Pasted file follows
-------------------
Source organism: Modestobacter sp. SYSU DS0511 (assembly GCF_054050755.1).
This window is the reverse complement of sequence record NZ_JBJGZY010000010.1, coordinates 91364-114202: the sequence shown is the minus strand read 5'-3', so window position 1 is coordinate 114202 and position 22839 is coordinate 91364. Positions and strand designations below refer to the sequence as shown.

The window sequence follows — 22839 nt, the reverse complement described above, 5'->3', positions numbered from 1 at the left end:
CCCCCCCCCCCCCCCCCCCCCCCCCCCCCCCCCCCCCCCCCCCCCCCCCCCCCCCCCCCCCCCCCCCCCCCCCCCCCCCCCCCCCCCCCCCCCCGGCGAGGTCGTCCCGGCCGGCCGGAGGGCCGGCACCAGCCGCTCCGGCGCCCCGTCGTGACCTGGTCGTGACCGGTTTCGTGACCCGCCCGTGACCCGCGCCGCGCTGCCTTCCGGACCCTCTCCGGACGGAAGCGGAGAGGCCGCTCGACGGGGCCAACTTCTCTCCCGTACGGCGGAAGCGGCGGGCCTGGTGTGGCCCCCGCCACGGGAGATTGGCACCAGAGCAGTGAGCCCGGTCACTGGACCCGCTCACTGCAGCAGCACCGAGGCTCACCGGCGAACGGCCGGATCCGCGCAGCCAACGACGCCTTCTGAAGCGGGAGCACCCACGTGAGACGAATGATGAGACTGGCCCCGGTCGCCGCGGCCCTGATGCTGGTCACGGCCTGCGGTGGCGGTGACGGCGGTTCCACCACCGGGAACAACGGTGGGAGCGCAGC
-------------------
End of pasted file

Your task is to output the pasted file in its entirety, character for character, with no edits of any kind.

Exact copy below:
Source organism: Modestobacter sp. SYSU DS0511 (assembly GCF_054050755.1).
This window is the reverse complement of sequence record NZ_JBJGZY010000010.1, coordinates 91364-114202: the sequence shown is the minus strand read 5'-3', so window position 1 is coordinate 114202 and position 22839 is coordinate 91364. Positions and strand designations below refer to the sequence as shown.

The window sequence follows — 22839 nt, the reverse complement described above, 5'->3', positions numbered from 1 at the left end:
CCCCCCCCCCCCCCCCCCCCCCCCCCCCCCCCCCCCCCCCCCCCCCCCCCCCCCCCCCCCCCCCCCCCCCCCCCCCCCCCCCCCCCCCCCCCCCGGCGAGGTCGTCCCGGCCGGCCGGAGGGCCGGCACCAGCCGCTCCGGCGCCCCGTCGTGACCTGGTCGTGACCGGTTTCGTGACCCGCCCGTGACCCGCGCCGCGCTGCCTTCCGGACCCTCTCCGGACGGAAGCGGAGAGGCCGCTCGACGGGGCCAACTTCTCTCCCGTACGGCGGAAGCGGCGGGCCTGGTGTGGCCCCCGCCACGGGAGATTGGCACCAGAGCAGTGAGCCCGGTCACTGGACCCGCTCACTGCAGCAGCACCGAGGCTCACCGGCGAACGGCCGGATCCGCGCAGCCAACGACGCCTTCTGAAGCGGGAGCACCCACGTGAGACGAATGATGAGACTGGCCCCGGTCGCCGCGGCCCTGATGCTGGTCACGGCCTGCGGTGGCGGTGACGGCGGTTCCACCACCGGGAACAACGGTGGGAGCGCAGC